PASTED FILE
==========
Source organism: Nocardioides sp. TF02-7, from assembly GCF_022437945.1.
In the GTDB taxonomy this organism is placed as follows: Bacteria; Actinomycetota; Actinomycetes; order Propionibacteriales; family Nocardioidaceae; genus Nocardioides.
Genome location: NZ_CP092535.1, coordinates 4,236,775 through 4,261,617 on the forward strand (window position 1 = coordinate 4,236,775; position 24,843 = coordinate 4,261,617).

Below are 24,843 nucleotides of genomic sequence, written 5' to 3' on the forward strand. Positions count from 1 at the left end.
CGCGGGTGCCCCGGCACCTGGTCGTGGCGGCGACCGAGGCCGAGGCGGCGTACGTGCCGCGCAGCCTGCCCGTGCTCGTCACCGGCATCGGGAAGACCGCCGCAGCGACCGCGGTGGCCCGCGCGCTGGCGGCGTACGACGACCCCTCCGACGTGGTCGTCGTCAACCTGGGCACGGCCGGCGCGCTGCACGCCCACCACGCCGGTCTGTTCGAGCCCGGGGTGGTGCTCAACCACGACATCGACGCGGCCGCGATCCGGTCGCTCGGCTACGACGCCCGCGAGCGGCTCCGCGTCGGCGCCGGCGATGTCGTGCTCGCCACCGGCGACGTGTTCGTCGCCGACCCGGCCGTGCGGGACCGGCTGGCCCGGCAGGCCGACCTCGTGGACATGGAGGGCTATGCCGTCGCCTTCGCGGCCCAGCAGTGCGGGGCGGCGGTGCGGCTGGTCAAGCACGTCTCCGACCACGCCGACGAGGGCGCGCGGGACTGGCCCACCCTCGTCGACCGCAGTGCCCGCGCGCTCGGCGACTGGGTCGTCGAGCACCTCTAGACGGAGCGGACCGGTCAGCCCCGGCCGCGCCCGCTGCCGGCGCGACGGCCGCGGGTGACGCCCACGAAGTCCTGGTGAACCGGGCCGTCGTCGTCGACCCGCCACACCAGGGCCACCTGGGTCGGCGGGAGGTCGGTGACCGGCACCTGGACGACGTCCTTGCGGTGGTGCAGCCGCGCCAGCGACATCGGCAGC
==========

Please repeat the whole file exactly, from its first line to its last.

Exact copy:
Source organism: Nocardioides sp. TF02-7, from assembly GCF_022437945.1.
In the GTDB taxonomy this organism is placed as follows: Bacteria; Actinomycetota; Actinomycetes; order Propionibacteriales; family Nocardioidaceae; genus Nocardioides.
Genome location: NZ_CP092535.1, coordinates 4,236,775 through 4,261,617 on the forward strand (window position 1 = coordinate 4,236,775; position 24,843 = coordinate 4,261,617).

Below are 24,843 nucleotides of genomic sequence, written 5' to 3' on the forward strand. Positions count from 1 at the left end.
CGCGGGTGCCCCGGCACCTGGTCGTGGCGGCGACCGAGGCCGAGGCGGCGTACGTGCCGCGCAGCCTGCCCGTGCTCGTCACCGGCATCGGGAAGACCGCCGCAGCGACCGCGGTGGCCCGCGCGCTGGCGGCGTACGACGACCCCTCCGACGTGGTCGTCGTCAACCTGGGCACGGCCGGCGCGCTGCACGCCCACCACGCCGGTCTGTTCGAGCCCGGGGTGGTGCTCAACCACGACATCGACGCGGCCGCGATCCGGTCGCTCGGCTACGACGCCCGCGAGCGGCTCCGCGTCGGCGCCGGCGATGTCGTGCTCGCCACCGGCGACGTGTTCGTCGCCGACCCGGCCGTGCGGGACCGGCTGGCCCGGCAGGCCGACCTCGTGGACATGGAGGGCTATGCCGTCGCCTTCGCGGCCCAGCAGTGCGGGGCGGCGGTGCGGCTGGTCAAGCACGTCTCCGACCACGCCGACGAGGGCGCGCGGGACTGGCCCACCCTCGTCGACCGCAGTGCCCGCGCGCTCGGCGACTGGGTCGTCGAGCACCTCTAGACGGAGCGGACCGGTCAGCCCCGGCCGCGCCCGCTGCCGGCGCGACGGCCGCGGGTGACGCCCACGAAGTCCTGGTGAACCGGGCCGTCGTCGTCGACCCGCCACACCAGGGCCACCTGGGTCGGCGGGAGGTCGGTGACCGGCACCTGGACGACGTCCTTGCGGTGGTGCAGCCGCGCCAGCGACATCGGCAGC